Second, when he started grad school in Houston, lived with his parents for most of his first year and banked much of the stipend. Living with his parents in the suburbs was cheaper because the distance from home to campus impeded going out and spending on entertainment. His motivation to save money was due to his upbringing; since he was able to save, why not do so? He expected there to be some use for it eventually, though he didn’t have specific plans to buy a home when he started. Saving the money wasn’t a big sacrifice as living with his parents was comfortable.
Third, in 2005-2006 the houses in Durham were not that expensive. This was after the dot com bubble burst in early 2000s and the housing crisis hadn’t hit yet. Matt hadn’t necessarily planned to buy, but he saw that the nice, recently built apartments were rather expensive to rent.
Though Matt had enough money for a 20% down payment, he still needed his parents to co-sign his mortgage because his income alone wasn’t sufficient to support the mortgage payments. He bought a modest 3BR home and rented out the other two bedrooms for below market rate. The purchase price for the home was approximately $200,000.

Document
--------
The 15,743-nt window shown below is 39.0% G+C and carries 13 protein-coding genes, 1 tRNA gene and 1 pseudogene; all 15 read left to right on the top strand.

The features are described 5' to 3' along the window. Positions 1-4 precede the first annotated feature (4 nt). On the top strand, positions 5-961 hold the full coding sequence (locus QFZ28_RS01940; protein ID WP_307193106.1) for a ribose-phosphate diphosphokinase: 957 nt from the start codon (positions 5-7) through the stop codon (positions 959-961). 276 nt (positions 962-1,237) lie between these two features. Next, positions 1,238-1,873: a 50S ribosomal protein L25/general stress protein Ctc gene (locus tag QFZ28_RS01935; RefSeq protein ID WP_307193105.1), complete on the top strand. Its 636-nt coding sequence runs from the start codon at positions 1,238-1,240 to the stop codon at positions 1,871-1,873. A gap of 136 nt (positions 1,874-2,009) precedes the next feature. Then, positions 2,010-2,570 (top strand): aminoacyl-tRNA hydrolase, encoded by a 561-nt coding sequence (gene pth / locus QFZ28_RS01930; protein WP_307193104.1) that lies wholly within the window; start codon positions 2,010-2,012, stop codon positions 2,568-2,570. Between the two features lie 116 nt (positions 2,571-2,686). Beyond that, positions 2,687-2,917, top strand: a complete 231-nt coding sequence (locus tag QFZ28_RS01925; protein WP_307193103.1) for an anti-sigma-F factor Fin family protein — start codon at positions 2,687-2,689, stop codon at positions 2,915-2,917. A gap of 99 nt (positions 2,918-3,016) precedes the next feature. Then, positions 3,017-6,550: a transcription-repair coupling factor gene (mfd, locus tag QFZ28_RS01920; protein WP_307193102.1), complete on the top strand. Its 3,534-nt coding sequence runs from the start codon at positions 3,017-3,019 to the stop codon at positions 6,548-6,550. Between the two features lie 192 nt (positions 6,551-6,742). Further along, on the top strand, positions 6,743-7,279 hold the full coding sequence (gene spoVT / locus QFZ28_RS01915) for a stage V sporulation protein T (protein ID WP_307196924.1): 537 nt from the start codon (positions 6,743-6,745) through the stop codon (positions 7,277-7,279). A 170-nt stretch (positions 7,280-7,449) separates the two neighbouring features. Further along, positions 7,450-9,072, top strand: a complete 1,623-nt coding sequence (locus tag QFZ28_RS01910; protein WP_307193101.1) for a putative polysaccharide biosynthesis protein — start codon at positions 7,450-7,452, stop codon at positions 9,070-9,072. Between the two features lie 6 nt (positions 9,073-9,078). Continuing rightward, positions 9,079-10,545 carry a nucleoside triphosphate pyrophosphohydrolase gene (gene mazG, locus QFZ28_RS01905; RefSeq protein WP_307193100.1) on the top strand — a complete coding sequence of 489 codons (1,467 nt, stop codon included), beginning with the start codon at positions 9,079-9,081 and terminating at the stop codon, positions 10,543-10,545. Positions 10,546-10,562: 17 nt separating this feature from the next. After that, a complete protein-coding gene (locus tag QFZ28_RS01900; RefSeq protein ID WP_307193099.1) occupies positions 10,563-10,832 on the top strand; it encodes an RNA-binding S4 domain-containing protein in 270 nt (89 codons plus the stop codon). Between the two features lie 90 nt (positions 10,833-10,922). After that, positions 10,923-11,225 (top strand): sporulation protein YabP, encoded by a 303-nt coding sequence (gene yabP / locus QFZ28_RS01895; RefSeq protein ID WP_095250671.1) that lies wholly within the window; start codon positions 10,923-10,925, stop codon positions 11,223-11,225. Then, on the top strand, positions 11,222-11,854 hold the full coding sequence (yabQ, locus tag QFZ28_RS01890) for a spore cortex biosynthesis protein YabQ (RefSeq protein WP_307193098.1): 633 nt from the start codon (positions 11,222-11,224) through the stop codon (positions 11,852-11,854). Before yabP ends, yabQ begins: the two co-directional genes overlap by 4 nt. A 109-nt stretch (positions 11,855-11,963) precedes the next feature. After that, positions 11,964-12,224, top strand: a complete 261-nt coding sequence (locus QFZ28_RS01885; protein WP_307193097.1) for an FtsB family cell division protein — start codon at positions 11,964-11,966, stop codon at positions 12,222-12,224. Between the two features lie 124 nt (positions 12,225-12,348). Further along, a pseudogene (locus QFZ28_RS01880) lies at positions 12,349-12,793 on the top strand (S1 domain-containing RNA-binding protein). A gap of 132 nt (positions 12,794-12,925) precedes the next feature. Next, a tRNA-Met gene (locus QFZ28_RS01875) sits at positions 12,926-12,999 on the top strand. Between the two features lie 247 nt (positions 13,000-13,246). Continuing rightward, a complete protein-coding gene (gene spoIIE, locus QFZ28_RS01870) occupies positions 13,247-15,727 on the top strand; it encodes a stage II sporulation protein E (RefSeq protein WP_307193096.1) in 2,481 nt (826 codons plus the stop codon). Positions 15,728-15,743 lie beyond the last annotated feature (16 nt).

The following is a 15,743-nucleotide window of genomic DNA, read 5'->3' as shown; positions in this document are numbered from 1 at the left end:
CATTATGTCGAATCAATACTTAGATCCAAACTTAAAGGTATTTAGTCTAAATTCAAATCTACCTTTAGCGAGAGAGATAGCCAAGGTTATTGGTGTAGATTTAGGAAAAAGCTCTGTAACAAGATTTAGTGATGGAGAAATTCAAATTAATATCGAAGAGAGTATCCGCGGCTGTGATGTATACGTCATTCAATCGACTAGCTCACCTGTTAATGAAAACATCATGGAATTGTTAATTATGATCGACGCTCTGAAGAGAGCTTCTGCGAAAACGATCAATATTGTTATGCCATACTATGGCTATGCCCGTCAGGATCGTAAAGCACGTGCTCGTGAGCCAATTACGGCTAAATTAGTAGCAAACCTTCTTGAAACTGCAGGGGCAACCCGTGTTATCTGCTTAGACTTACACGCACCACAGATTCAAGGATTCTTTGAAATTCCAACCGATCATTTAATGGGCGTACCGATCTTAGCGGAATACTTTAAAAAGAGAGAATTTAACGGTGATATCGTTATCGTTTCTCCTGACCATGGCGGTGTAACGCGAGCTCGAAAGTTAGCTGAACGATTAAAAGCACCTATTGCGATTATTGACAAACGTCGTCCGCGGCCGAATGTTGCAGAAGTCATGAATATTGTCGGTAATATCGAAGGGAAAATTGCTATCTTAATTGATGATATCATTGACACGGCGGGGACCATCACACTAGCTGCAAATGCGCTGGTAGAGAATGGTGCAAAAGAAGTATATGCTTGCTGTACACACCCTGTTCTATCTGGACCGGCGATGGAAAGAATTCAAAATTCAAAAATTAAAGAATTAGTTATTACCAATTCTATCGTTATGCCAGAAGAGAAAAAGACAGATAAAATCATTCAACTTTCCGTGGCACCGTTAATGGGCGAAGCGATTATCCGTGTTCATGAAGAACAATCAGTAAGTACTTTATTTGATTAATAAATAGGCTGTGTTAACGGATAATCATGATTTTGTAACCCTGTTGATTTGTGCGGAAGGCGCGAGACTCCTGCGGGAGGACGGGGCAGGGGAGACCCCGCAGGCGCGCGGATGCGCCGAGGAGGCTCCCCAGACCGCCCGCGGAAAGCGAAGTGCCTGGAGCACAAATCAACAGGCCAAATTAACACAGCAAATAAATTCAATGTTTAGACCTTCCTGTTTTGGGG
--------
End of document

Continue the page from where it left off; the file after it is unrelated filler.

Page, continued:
Matt bought the house even before he moved to Durham, so he never rented there. He felt he was on a time clock to own the home for long enough during his PhD to make the transaction costs worthwhile. He decided he would either buy right when he arrived in Durham or he wouldn’t do it at all.
Emily had a similar thought process a few years into grad school when it might have been possible to buy, but since she was already a couple years into grad school she decided against buying due to the time clock.
Matt’s first tenants in Durham were the other grad students in his lab also moving with his advisor, which also influenced his decision to purchase right away.
What Were the Pros of Renting Out Rooms to Peers?
1) Matt had almost zero housing expenses as the rents from the two bedrooms basically covered the mortgage each month.
2) Matt’s house became the gathering spot for his grad school friends, so instead of spending money going out they would drink beer and play board games at home. (Emily had a similarly inexpensive social experience in grad school.)